Negroni Week (June 4-10) starts in five days. I remembered this morning and mixed up 500ml of my favorite equal parts cocktail in a glass flask and dropped in a charred oak stick. To prepare for the celebration next week, check out some of my other Negroni-related posts: The recipe Bottle aging Negronis Negroni Week on Snack Time More recipes and variations. There is no wrong way to Negroni.
Here is an uncommon Negroni that I really enjoy: A Dirty Negroni. It doesn't contain any dry gin, vermouth, or Campari. But it tastes like it does.
I've been slowly making my way through The One-Bottle Cocktail since it came out in March. I liked it so much that I sent a copy to some friends, too. Here is what we think of the cocktails we've tried so far. We're looking forward to drinking our way through the rest of this book. It will really be great this spring and summer when we will have easy access to edible flowers and herbs. If you haven't picked up a copy yet, you need to.
Nolan Morehouse asks: I want to make some mocktails. Any recipes that you recommend? - Here are my thoughts and recommendations.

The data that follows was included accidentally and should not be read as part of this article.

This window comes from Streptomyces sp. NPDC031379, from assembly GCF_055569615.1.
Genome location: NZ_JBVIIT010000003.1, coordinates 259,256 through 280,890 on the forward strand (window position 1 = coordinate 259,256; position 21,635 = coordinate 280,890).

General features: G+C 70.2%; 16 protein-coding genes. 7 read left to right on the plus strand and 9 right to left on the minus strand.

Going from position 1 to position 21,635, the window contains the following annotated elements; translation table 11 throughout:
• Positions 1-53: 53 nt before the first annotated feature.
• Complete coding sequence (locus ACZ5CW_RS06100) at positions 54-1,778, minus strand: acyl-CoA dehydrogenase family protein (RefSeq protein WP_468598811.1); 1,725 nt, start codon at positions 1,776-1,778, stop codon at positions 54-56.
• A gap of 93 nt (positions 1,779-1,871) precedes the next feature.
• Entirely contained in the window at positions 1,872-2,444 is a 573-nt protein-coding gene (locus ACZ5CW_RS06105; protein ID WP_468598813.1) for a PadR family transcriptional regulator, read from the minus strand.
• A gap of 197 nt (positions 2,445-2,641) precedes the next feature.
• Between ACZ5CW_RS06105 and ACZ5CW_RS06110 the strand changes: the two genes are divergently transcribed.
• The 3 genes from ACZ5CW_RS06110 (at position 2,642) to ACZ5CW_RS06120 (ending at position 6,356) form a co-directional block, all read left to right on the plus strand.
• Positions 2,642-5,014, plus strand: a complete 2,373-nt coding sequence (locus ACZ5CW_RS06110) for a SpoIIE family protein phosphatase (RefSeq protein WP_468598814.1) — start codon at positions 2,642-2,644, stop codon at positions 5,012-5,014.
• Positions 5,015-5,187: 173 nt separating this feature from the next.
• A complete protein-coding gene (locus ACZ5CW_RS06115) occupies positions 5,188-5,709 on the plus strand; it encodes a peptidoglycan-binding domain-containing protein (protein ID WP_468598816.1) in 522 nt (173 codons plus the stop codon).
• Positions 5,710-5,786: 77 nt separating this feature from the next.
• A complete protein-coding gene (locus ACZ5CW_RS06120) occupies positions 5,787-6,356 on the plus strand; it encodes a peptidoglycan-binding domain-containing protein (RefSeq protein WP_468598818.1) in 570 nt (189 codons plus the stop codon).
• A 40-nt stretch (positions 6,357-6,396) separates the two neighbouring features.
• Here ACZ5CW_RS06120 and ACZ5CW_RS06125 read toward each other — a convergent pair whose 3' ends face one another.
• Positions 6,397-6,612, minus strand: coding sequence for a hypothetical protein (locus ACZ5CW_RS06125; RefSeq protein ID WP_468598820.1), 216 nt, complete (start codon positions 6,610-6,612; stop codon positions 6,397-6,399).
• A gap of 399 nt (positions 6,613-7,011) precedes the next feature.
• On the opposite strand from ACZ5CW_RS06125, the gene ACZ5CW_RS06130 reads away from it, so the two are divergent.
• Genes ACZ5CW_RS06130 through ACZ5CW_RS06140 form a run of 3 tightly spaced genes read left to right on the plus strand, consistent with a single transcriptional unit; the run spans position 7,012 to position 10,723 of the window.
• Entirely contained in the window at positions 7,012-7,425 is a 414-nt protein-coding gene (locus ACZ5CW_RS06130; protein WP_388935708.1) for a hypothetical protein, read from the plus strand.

One of the gifts I'm giving to a family member this Christmas is a 2L charred American Oak cocktail aging barrel. Here are 5 cocktail recipe options I scaled up to 2L to go along with it.
The next cocktail I'm aging in my oak barrel is the Vieux Carré, a classic New Orleans cocktail with rye, cognac, vermouth, Benedictine, and bitters.
I added a new section to Cook Like Chuck: Cocktails! Now you will find my 27 favorite cocktail recipes with notes on how to make them, the cocktail books I recommend to people most often, and the tools I use to make cocktails here at home.
My Manhattans have been aging in the barrel for ten weeks now. They've really smoothed out and picked up hints of vanilla, oak, and charcoal. I'm not tasting any oxidation on the vermouth. I'm very pleased with how this batch turned out.
Aging this pear brandy for two months with a toasted oak stick turned the harsh spirit into something completely different. Right now I'm using it as a cocktail mixer. In a few more months it will be a regular sipper.
A shrub is a beverage made from fruit, some sort of acid, and a sugar. They were popular in colonial America as a means of preserving fruit without refrigeration. The vinegar breaks down the fruit and the sugar sweetens everything up a bit. The result is a tangy, sweet, complex mixture that is very refreshing when mixed with soda water.